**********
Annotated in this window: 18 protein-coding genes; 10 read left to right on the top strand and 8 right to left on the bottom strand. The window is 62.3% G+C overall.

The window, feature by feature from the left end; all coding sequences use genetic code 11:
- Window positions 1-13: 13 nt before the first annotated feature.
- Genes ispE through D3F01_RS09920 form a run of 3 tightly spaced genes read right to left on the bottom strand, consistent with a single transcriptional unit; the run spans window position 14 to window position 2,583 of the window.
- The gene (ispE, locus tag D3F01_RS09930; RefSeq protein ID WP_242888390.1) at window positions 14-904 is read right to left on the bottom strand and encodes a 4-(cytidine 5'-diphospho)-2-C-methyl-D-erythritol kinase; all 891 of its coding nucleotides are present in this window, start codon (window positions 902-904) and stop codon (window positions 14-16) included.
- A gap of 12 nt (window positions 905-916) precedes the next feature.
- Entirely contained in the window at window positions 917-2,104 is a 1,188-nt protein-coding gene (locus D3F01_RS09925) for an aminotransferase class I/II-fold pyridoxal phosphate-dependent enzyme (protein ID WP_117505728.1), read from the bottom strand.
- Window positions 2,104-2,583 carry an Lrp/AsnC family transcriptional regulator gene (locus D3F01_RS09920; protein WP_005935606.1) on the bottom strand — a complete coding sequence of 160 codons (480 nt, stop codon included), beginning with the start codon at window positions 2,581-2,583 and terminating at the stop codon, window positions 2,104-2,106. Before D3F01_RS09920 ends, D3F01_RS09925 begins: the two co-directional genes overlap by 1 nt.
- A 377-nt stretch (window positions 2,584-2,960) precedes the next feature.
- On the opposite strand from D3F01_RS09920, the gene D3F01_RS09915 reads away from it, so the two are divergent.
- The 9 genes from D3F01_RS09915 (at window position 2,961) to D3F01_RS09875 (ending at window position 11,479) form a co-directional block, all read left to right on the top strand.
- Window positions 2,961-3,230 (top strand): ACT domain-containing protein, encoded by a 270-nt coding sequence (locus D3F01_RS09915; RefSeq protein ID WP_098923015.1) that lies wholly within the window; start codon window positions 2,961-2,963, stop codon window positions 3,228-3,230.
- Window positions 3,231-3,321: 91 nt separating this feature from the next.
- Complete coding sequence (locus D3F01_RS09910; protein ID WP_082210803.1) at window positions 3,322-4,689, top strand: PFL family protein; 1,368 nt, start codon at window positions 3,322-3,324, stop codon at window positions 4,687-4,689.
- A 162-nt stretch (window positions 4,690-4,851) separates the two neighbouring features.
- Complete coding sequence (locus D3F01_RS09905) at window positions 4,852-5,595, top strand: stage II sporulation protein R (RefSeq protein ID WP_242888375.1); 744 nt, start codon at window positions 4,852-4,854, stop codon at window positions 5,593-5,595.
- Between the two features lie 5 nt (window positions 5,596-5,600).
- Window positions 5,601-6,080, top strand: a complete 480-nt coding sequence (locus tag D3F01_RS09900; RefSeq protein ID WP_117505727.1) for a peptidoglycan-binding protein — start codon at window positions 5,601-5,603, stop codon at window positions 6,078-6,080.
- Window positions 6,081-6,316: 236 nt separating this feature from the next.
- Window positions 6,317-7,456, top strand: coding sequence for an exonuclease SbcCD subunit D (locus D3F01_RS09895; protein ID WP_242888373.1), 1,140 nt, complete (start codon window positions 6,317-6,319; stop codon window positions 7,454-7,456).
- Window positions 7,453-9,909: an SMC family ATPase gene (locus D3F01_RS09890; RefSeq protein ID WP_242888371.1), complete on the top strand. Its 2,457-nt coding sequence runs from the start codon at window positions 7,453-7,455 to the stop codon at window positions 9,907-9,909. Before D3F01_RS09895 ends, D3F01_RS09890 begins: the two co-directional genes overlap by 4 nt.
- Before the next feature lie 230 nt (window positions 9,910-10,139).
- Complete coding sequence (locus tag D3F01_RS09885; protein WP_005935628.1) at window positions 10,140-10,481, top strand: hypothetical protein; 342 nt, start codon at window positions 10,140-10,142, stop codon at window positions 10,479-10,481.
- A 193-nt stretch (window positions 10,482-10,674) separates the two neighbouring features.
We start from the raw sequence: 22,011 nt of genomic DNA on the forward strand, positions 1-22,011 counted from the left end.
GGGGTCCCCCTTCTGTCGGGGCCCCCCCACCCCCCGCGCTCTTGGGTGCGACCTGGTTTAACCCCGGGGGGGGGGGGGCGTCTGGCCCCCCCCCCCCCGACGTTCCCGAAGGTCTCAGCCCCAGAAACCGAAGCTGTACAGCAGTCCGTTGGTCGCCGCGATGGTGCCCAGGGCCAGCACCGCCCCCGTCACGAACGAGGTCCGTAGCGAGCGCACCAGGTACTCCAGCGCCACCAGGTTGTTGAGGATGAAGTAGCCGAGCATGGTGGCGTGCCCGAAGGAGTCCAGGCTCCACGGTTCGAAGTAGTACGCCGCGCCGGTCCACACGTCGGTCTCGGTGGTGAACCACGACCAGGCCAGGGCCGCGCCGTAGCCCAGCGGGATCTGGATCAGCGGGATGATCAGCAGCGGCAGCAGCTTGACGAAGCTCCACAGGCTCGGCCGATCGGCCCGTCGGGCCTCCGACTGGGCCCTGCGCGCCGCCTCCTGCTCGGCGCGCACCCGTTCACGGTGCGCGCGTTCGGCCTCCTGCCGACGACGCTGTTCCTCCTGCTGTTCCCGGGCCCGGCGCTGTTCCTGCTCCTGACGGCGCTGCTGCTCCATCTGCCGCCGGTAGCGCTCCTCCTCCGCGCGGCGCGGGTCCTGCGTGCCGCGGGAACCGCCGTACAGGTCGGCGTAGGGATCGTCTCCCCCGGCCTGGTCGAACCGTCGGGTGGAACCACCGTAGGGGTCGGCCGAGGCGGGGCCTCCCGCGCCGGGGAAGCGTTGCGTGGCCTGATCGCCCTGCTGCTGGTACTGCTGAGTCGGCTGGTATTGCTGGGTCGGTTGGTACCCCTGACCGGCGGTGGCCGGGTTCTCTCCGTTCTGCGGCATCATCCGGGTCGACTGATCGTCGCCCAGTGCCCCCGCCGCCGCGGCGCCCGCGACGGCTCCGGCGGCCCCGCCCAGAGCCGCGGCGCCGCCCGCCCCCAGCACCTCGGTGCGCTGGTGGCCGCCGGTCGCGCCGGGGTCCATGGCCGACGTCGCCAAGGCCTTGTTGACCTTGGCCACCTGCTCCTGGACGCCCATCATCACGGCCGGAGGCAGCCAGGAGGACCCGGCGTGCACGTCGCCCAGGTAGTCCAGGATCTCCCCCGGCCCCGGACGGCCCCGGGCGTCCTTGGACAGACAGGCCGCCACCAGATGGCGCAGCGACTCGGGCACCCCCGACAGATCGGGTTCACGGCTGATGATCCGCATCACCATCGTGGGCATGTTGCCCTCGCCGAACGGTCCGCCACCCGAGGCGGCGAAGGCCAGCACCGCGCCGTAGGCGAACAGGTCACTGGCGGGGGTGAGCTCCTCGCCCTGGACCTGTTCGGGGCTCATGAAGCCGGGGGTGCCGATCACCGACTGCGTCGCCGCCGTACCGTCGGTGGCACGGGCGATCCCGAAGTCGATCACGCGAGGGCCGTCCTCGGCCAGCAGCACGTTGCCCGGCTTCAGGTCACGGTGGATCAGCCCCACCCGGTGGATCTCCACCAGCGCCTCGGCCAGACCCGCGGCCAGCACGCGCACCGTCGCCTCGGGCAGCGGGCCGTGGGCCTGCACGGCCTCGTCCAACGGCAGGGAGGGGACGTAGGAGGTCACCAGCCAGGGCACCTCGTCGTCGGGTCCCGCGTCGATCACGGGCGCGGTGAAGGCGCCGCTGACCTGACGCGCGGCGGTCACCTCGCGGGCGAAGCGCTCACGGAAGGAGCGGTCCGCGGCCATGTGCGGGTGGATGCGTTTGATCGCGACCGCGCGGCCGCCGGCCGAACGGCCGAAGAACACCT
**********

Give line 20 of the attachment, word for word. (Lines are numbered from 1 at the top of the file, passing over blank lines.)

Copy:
- Window positions 6,317-7,456, top strand: coding sequence for an exonuclease SbcCD subunit D (locus D3F01_RS09895; protein ID WP_242888373.1), 1,140 nt, complete (start codon window positions 6,317-6,319; stop codon window positions 7,454-7,456).